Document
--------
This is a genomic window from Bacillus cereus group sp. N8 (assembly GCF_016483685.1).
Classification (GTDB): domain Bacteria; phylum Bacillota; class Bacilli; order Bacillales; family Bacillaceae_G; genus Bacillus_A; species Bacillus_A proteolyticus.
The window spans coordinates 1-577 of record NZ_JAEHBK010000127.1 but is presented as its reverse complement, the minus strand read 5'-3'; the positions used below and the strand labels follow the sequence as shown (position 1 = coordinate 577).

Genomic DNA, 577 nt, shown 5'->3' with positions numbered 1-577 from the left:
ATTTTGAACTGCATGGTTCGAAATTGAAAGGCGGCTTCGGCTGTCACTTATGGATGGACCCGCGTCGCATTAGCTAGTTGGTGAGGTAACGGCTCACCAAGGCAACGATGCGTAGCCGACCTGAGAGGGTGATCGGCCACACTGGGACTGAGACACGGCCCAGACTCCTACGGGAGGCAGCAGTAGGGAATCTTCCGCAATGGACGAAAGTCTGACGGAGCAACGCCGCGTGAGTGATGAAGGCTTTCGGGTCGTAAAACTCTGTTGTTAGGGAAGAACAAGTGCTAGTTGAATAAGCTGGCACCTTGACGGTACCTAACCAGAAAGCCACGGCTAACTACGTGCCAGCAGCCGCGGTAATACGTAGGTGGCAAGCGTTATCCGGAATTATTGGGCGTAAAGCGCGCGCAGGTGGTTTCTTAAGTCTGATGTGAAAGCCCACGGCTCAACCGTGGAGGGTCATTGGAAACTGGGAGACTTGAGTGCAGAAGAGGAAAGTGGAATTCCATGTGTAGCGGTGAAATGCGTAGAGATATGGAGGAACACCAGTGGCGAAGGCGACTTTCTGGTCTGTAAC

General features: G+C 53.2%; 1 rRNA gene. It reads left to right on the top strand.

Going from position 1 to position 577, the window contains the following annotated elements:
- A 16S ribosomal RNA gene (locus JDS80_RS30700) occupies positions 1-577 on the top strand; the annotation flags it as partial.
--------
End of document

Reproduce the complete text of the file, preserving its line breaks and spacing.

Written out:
This is a genomic window from Bacillus cereus group sp. N8 (assembly GCF_016483685.1).
Classification (GTDB): domain Bacteria; phylum Bacillota; class Bacilli; order Bacillales; family Bacillaceae_G; genus Bacillus_A; species Bacillus_A proteolyticus.
The window spans coordinates 1-577 of record NZ_JAEHBK010000127.1 but is presented as its reverse complement, the minus strand read 5'-3'; the positions used below and the strand labels follow the sequence as shown (position 1 = coordinate 577).

Genomic DNA, 577 nt, shown 5'->3' with positions numbered 1-577 from the left:
ATTTTGAACTGCATGGTTCGAAATTGAAAGGCGGCTTCGGCTGTCACTTATGGATGGACCCGCGTCGCATTAGCTAGTTGGTGAGGTAACGGCTCACCAAGGCAACGATGCGTAGCCGACCTGAGAGGGTGATCGGCCACACTGGGACTGAGACACGGCCCAGACTCCTACGGGAGGCAGCAGTAGGGAATCTTCCGCAATGGACGAAAGTCTGACGGAGCAACGCCGCGTGAGTGATGAAGGCTTTCGGGTCGTAAAACTCTGTTGTTAGGGAAGAACAAGTGCTAGTTGAATAAGCTGGCACCTTGACGGTACCTAACCAGAAAGCCACGGCTAACTACGTGCCAGCAGCCGCGGTAATACGTAGGTGGCAAGCGTTATCCGGAATTATTGGGCGTAAAGCGCGCGCAGGTGGTTTCTTAAGTCTGATGTGAAAGCCCACGGCTCAACCGTGGAGGGTCATTGGAAACTGGGAGACTTGAGTGCAGAAGAGGAAAGTGGAATTCCATGTGTAGCGGTGAAATGCGTAGAGATATGGAGGAACACCAGTGGCGAAGGCGACTTTCTGGTCTGTAAC

General features: G+C 53.2%; 1 rRNA gene. It reads left to right on the top strand.

Going from position 1 to position 577, the window contains the following annotated elements:
- A 16S ribosomal RNA gene (locus JDS80_RS30700) occupies positions 1-577 on the top strand; the annotation flags it as partial.